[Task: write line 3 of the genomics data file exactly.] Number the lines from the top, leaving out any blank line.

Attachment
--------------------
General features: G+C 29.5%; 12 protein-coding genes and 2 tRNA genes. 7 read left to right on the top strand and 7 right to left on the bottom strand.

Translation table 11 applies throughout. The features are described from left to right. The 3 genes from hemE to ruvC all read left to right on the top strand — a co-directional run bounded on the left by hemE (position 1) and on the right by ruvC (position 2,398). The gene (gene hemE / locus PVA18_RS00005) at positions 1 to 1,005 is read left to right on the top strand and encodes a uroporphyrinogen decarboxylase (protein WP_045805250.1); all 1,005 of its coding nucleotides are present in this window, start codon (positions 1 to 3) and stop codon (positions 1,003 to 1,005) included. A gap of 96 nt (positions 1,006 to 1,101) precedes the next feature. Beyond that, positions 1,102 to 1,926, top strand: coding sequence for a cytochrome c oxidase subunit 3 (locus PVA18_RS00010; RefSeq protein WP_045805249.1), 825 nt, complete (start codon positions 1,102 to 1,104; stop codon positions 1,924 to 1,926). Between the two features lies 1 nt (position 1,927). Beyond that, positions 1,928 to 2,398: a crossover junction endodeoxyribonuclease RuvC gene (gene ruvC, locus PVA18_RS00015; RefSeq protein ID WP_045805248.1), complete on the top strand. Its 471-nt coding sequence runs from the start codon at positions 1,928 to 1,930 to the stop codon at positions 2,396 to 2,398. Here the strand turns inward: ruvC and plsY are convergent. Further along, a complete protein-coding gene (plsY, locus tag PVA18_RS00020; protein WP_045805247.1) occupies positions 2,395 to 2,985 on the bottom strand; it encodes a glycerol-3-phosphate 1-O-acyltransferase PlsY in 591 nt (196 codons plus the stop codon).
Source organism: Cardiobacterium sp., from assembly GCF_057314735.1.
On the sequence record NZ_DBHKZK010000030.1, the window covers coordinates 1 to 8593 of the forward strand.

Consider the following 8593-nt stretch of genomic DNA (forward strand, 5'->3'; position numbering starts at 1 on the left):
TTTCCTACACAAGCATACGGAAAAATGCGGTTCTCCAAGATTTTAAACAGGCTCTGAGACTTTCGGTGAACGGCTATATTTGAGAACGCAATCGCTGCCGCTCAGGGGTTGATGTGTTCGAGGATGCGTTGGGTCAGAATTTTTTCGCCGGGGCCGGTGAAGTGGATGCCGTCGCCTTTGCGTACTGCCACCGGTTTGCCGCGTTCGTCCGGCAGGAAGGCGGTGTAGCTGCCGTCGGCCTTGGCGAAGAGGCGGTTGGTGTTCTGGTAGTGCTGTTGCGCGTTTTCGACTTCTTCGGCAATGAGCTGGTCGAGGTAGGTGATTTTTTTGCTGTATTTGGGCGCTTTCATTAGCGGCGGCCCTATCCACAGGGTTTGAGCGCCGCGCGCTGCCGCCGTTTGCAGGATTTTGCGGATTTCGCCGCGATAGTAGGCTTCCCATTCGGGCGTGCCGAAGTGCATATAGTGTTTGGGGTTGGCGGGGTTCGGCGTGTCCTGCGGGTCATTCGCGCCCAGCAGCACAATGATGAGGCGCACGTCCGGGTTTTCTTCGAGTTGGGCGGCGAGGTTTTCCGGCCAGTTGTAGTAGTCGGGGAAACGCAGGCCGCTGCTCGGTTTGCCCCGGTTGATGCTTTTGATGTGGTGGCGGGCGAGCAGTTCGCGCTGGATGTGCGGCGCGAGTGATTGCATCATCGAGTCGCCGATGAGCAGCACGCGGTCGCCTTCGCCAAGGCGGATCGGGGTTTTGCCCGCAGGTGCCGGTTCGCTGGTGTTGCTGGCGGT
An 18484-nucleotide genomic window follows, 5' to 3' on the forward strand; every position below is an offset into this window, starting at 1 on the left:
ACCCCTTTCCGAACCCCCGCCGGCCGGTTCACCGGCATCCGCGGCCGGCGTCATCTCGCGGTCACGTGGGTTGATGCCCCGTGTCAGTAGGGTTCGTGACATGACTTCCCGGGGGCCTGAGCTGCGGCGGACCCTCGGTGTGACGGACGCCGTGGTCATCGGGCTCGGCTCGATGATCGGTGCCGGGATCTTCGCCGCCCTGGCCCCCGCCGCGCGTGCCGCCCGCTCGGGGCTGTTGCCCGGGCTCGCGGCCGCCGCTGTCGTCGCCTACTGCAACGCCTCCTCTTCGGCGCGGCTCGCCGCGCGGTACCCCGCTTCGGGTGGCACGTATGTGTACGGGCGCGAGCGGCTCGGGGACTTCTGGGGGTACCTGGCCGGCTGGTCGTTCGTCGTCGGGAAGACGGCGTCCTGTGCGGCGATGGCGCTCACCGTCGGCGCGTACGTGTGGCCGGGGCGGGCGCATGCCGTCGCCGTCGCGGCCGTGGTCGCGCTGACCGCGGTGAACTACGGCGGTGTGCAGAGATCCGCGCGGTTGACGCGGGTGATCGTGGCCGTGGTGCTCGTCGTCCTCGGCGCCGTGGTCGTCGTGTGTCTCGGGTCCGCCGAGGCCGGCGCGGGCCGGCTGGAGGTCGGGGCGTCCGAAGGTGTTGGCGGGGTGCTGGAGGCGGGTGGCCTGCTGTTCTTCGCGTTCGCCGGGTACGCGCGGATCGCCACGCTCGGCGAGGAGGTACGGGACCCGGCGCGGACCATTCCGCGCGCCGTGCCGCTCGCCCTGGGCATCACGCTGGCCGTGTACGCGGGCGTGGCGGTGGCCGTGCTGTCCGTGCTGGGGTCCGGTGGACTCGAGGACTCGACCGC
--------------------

Source organism: Cardiobacterium sp., from assembly GCF_057314735.1.